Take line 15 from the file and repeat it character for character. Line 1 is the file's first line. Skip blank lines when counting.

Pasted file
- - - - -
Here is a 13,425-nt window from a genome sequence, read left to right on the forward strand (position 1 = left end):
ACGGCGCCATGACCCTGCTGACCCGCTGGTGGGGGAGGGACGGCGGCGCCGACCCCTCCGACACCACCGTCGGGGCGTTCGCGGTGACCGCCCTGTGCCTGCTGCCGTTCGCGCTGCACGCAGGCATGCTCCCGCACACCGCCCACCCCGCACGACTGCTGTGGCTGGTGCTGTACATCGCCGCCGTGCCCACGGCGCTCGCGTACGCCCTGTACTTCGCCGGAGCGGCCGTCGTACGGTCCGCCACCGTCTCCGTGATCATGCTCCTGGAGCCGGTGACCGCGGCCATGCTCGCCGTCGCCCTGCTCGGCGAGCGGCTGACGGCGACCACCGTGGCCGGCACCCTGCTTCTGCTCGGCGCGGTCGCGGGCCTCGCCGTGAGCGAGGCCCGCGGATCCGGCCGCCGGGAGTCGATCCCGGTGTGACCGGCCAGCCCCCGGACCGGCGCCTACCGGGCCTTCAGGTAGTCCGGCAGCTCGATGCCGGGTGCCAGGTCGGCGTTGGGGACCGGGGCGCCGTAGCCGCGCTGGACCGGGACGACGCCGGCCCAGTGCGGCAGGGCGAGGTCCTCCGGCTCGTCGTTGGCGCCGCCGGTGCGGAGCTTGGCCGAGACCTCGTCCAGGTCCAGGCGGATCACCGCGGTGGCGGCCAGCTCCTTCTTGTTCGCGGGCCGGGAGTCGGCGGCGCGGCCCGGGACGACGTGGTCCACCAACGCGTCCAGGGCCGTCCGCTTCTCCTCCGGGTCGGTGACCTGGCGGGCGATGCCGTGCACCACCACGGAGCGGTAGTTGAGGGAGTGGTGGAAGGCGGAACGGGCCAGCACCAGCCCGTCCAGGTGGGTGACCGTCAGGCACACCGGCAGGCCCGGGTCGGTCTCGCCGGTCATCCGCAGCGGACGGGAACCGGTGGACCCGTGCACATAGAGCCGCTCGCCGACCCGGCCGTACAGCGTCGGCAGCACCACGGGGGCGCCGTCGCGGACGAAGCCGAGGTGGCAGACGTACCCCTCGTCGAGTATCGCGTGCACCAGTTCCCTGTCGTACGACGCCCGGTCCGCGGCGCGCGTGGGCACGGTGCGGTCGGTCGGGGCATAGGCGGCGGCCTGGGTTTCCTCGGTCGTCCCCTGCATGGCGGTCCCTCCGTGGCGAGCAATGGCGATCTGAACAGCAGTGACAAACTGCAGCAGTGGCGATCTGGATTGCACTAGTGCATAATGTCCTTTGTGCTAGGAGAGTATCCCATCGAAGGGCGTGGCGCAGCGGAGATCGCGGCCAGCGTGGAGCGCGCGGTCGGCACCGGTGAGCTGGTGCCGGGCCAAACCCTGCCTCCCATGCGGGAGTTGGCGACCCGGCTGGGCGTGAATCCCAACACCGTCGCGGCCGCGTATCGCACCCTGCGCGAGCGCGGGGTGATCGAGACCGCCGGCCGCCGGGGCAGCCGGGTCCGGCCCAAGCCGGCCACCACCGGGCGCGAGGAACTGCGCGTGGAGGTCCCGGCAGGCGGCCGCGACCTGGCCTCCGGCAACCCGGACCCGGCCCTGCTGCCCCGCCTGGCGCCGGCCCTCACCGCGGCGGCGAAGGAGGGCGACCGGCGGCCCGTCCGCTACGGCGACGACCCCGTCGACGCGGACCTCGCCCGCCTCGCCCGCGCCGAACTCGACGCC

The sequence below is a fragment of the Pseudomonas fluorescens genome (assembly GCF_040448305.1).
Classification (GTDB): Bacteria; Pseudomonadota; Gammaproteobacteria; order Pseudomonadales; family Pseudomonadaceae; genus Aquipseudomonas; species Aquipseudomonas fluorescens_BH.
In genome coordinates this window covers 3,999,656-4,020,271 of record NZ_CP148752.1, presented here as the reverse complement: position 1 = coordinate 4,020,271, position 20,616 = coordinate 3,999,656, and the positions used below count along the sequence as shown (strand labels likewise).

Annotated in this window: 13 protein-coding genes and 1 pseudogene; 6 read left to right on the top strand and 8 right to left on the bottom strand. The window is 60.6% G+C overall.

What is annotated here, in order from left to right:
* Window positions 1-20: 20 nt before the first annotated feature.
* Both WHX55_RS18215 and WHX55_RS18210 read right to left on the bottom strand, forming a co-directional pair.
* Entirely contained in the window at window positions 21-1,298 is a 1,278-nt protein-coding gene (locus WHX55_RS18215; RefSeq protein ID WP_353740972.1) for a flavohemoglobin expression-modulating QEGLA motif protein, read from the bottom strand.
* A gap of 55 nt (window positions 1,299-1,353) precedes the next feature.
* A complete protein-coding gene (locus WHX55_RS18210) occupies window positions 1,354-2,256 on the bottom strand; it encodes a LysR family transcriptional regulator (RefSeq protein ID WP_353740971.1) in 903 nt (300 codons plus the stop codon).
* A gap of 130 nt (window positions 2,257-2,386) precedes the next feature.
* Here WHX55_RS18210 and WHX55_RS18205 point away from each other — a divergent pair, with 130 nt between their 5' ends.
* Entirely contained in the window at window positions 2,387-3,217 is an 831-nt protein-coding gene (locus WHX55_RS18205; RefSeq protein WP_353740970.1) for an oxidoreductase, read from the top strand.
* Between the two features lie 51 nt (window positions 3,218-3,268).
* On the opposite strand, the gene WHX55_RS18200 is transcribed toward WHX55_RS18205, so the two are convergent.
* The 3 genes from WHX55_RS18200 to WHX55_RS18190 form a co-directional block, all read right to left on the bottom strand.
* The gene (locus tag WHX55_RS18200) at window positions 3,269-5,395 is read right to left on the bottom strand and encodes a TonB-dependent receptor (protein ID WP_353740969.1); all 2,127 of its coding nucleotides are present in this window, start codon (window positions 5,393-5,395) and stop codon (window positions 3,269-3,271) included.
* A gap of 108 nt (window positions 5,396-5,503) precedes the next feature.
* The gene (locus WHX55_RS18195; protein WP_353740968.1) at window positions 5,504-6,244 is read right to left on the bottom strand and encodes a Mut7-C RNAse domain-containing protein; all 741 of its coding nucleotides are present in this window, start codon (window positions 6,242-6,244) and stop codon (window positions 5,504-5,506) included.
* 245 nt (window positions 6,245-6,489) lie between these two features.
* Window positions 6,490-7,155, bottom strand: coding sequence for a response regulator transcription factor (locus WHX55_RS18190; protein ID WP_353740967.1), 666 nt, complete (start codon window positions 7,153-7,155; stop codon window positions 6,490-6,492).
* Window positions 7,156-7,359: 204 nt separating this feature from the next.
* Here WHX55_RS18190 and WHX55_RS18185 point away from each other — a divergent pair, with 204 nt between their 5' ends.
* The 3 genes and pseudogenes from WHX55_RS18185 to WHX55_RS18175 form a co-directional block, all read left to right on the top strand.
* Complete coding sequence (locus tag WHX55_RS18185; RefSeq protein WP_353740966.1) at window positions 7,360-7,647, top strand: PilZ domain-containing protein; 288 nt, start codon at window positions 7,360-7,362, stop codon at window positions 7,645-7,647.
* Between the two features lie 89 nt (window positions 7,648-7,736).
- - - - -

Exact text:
* Entirely contained in the window at window positions 2,387-3,217 is an 831-nt protein-coding gene (locus WHX55_RS18205; RefSeq protein WP_353740970.1) for an oxidoreductase, read from the top strand.